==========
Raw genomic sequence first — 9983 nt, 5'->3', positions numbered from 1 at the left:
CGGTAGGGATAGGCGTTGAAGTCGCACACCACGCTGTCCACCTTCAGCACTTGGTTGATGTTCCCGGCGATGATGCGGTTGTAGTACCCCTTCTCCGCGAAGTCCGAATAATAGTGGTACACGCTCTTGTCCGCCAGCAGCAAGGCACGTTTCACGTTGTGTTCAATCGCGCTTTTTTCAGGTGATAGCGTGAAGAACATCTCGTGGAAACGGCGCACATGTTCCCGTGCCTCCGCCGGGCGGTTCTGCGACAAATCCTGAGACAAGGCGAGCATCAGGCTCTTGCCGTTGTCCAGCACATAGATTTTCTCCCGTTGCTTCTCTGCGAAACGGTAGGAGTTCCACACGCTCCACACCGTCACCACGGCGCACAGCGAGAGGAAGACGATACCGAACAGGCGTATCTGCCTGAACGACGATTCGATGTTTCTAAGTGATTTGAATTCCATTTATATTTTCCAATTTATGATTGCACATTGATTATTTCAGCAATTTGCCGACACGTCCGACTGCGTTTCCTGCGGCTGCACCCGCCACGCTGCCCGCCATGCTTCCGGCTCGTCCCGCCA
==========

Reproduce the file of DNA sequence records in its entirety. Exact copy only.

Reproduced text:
Raw genomic sequence first — 9983 nt, 5'->3', positions numbered from 1 at the left:
CGGTAGGGATAGGCGTTGAAGTCGCACACCACGCTGTCCACCTTCAGCACTTGGTTGATGTTCCCGGCGATGATGCGGTTGTAGTACCCCTTCTCCGCGAAGTCCGAATAATAGTGGTACACGCTCTTGTCCGCCAGCAGCAAGGCACGTTTCACGTTGTGTTCAATCGCGCTTTTTTCAGGTGATAGCGTGAAGAACATCTCGTGGAAACGGCGCACATGTTCCCGTGCCTCCGCCGGGCGGTTCTGCGACAAATCCTGAGACAAGGCGAGCATCAGGCTCTTGCCGTTGTCCAGCACATAGATTTTCTCCCGTTGCTTCTCTGCGAAACGGTAGGAGTTCCACACGCTCCACACCGTCACCACGGCGCACAGCGAGAGGAAGACGATACCGAACAGGCGTATCTGCCTGAACGACGATTCGATGTTTCTAAGTGATTTGAATTCCATTTATATTTTCCAATTTATGATTGCACATTGATTATTTCAGCAATTTGCCGACACGTCCGACTGCGTTTCCTGCGGCTGCACCCGCCACGCTGCCCGCCATGCTTCCGGCTCGTCCCGCCA